Despite these quirks, business was brisk. “The other day they were out the door,” he bragged. “And that’s with no advertising.”
Rob ’n’ Jay’s Chippy, the fish and chips joint which has recently colonized the northern third of the former Palmer-Kelly Florists location on College Avenue, is a veritable shrine to all things British. Pots of Spotted Dick and bottles of Daddy’s Favourite brown sauce line shelves inside the door along with such “pukka” English sweets as Cadbury Curly Wurlys, Toffie Crisps and Yorkie bars, labeled with the stern counsel “not for girls.”
The “Jay” in Rob ’n’ Jay’s is Jason Kersh, the Manchester-born owner who has clearly worked hard to bring an air of authenticity to his “chippy”; “Rob” is his wife Robin. Their culinary collaboration pays plentiful homage to their favorite sport. Three TVs blast the day’s soccer scores, and signed soccer balls, soccer scarves and soccer posters, all with a clear Manchester bent, complete the décor. Loyalties notwithstanding, the staff seem to get along with typical British gentility.
Eschewing the typical bottled sodas in the cooler by the counter, we chose cans of Ribena Spark and Sparkling Vimto, curiously similar, lightly carbonated brews, both flavored with black currants, the latter also hinting at raspberries and grapes. A small chalkboard listed a half dozen or so British and American brews. But while Brits might knock a pint back for lunch, we decided to keep our wits about us.
Claiming that the first piece of fish was a little small, our counter guy brought us two whopping portions in a basket lined with waxed paper printed to look like the traditional square of the daily news used in British chippies (a custom now largely banned for hygienic purposes). A healthy dipping in the batter helped keep the outside crunchy and the white flesh of the fish quite creamy. And while the crust held a fair amount of oil from the fryer, every bite was delicious as the next, and a dash of malt vinegar now and then helped to stave off the grease.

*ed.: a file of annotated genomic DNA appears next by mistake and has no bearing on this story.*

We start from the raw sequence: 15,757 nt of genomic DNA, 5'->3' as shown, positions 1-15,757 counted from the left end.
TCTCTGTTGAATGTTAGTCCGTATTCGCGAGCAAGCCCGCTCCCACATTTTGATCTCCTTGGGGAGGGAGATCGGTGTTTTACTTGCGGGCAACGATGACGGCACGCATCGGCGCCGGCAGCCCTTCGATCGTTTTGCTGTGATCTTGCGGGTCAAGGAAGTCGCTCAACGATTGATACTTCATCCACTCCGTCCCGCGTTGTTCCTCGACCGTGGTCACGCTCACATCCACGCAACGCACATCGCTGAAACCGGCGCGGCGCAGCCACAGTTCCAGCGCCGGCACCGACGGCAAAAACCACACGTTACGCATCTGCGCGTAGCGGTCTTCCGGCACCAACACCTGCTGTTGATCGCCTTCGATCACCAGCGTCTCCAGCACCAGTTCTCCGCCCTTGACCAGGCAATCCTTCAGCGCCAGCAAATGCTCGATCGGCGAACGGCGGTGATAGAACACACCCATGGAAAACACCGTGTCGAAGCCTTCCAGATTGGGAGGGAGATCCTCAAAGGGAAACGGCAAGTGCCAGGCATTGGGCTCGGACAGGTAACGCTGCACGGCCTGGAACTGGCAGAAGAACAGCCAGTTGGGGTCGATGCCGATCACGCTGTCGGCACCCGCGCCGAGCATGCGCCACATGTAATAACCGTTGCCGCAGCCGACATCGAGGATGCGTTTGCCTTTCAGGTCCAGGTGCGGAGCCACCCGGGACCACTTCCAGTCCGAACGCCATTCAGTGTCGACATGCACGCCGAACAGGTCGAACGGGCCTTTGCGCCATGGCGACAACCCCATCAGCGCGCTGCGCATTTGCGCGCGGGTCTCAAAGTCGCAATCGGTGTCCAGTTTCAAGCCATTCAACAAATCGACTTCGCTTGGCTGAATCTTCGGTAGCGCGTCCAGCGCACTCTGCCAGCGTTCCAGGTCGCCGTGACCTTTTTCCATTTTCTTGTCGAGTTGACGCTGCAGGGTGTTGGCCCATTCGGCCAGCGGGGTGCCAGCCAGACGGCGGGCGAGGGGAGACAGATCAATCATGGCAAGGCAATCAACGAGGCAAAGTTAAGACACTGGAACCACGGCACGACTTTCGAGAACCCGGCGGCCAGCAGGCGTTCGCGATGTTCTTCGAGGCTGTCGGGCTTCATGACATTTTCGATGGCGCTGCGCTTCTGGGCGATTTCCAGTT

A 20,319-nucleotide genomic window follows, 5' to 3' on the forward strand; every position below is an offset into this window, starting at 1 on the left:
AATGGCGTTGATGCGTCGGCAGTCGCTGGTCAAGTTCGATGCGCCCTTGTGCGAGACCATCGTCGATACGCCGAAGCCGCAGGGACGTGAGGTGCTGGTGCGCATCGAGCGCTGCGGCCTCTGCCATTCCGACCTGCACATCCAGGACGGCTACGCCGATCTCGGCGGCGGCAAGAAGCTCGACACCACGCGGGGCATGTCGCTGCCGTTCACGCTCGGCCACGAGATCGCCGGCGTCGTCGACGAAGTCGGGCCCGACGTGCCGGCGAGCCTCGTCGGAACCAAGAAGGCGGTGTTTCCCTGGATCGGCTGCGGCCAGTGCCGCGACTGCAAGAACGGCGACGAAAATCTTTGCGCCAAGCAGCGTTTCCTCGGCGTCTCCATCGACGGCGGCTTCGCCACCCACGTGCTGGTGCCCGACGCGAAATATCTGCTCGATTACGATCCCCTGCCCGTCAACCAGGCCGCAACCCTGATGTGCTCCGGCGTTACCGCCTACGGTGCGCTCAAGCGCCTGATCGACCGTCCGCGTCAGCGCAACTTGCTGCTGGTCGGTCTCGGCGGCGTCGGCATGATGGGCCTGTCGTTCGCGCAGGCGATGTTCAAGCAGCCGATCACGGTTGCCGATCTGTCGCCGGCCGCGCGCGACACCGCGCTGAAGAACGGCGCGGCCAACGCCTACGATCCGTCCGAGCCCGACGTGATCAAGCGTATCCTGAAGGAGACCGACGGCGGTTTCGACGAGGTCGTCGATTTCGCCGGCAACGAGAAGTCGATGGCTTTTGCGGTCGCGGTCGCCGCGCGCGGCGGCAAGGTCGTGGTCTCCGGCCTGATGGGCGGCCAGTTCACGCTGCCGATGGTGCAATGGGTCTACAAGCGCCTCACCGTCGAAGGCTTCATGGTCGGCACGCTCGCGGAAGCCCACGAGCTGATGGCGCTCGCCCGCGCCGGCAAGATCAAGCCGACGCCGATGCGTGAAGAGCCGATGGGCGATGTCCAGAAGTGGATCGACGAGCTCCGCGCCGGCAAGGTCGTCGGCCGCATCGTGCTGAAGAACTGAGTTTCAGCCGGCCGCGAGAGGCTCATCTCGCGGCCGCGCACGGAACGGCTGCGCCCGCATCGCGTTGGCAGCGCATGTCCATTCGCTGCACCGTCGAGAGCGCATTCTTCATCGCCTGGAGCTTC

The chips proved a great first mate to the fish. Far from the pallid, rail-thin fries at most fast-food places, these were earthy, peel-on russets that stuck together under the heft of the fish. Getting past their slight sogginess, we dug in, ecstatic to rediscover what potatoes could actually taste like in their unprocessed state.
Perhaps even better than the fish and chips was the shepherd’s pie ($6.50), that other staple of pub grub. Served in an aluminum foil dish that could easily feed a small family, the “pie” was a macho, richly beefy stew without too many sissy vegetables that came smothered in mashed potatoes and a generous melting of decidedly sharp, tangy English cheddar. No Yankee American cheese allowed in this joint. After all of this, mushy peas ($1.25) seemed almost unnecessary, but the peas were sweet enough to be dessert, and they weren’t so mushy as to resemble food for senior citizens.
By this point, we’d polished off most of the short menu. But we hadn’t tried the vegetarian fish and chips (with portobellos instead) or some of the other types of chips. A bit of an imperialist’s spirit remained alive in the “chips with curry,” and “chips with gravy” seemed a good bet for a future visit.
A sign on the storefront next door promised everything from Greek to Middle Eastern cuisine “coming soon.” Just another indication of the neighborhood’s diverse and widening culinary scene. With Rob ’n’ Jay’s to remind us of our colonial roots, it’s anyone’s guess where Indy diners might venture next.